This graph shows that 32.5% from the respondent strongly agree that K-12 is vital to the future of the youth. And about 30% from the respondents chose to agree, 20% from the respondents answer that they are neutral which means that the respondents are not sure if the implementation of K-12 is vital or not. And about 12.5% of the respondents chose to disagree in the question. Lastly 5% of the respondents strongly disagree because of the reason that they do not believe if K-12 is really vital to youth.

This pie chart shows the respondents view concerning the waste of governments resources on K-12. Most of the respondents chose to answer neutral, 42.5% from the respondents tells that they are not sure if K-12 is a waste of government resources because it is just getting started. 20% from the respondents disagree because they believe that there is no waste issue when it comes to education. At the same time 30% of the respondents strongly disagrees for the same reason. About 5% of the respondents agree because they believe that this can cause another acts of corruption, at the same time 2.5% strongly agree for the same reason.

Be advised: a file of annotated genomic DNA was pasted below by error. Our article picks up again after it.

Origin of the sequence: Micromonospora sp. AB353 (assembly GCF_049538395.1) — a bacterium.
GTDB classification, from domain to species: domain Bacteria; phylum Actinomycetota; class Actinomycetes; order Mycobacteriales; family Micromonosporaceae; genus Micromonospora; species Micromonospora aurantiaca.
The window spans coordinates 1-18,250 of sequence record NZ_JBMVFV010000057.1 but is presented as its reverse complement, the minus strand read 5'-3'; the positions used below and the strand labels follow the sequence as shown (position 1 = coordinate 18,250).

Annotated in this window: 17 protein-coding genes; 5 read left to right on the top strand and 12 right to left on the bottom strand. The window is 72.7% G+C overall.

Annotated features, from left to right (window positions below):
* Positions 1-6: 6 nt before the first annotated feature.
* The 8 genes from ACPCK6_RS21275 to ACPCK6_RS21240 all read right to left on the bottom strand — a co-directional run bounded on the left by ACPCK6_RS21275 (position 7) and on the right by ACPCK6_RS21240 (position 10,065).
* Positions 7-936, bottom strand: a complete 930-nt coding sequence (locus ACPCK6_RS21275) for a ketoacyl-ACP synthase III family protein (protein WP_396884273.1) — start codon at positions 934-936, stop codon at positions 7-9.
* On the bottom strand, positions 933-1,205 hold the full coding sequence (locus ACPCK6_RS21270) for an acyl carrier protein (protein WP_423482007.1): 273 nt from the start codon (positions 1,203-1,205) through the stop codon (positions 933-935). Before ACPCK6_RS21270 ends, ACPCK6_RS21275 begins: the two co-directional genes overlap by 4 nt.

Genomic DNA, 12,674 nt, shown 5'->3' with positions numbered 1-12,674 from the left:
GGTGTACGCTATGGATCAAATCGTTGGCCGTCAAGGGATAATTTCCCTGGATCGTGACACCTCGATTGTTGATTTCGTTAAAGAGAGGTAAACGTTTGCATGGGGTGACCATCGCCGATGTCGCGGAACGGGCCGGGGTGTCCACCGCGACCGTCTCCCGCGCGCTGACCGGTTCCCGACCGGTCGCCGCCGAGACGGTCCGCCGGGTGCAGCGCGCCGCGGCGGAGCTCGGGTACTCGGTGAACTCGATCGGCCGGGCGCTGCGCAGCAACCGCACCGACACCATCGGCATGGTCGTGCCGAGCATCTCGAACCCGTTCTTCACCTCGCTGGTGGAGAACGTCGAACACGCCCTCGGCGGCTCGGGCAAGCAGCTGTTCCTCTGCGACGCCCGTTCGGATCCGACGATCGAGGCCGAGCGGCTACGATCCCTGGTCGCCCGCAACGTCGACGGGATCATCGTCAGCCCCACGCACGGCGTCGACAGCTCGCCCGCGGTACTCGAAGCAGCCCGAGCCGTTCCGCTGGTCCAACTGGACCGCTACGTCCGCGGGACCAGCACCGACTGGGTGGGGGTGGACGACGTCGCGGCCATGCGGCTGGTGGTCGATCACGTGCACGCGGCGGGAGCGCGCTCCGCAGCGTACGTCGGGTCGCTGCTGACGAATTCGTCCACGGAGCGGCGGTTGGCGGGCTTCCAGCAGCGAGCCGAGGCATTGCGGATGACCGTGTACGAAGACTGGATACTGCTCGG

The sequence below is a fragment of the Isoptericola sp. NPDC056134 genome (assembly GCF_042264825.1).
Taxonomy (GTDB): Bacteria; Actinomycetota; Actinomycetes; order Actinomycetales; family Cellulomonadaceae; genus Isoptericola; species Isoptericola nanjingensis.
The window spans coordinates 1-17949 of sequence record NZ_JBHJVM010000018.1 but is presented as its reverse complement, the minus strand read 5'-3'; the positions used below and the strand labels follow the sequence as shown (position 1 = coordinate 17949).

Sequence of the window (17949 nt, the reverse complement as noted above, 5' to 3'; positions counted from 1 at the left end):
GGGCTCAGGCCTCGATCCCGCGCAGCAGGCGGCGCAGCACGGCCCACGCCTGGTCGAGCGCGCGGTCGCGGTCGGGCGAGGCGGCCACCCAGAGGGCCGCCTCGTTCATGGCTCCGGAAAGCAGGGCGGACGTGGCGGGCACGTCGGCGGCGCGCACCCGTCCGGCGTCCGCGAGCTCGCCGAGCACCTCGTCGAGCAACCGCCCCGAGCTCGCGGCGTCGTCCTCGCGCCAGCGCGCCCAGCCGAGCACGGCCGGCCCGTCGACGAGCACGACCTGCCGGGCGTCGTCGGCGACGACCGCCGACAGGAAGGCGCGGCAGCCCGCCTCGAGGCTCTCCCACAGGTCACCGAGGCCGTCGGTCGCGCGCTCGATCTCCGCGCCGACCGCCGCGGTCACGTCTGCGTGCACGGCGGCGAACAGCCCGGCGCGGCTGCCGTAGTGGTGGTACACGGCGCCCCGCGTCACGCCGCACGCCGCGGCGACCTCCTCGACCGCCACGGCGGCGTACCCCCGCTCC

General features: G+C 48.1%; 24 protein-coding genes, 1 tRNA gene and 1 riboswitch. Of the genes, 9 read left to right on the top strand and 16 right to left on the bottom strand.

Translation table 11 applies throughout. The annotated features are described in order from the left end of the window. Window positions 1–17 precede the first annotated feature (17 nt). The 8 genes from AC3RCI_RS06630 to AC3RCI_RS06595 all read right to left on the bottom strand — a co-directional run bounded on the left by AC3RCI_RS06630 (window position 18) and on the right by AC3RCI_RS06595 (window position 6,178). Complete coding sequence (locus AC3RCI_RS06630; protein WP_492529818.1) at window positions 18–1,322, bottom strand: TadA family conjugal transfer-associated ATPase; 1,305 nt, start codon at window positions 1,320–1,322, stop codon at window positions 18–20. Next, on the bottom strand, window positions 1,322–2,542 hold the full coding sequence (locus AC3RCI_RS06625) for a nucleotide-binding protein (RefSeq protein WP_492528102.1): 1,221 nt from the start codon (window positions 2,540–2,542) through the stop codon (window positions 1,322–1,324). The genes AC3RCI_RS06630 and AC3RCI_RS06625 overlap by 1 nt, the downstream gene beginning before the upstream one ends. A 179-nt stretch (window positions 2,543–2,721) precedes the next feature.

The bar graph above shows that 65% from the respondents strongly agree that it is more important to give attention in the lack of rooms and teachers here in the Philippines. 10% from the respondents agree, and also 10 % of them are neutral. 15% from the respondents strongly disagree because they believe that Philippines is ready for the K-12 and the problem is the proper distribution of students to classroom. And lastly no one disagree which results to 0%.

The graph above shows that 45% of the respondents agree that the country is not yet prepared for K-12 because we lack teacher’s rooms and class equipments. 15% of the respondents agree also for the same reason. 10% of the respondents are neutral because they cannot decide. 7.5% from the respondents disagree and lastly 22.5% of the respondents strongly disagree for the reason that they believe our country is ready but the people are not.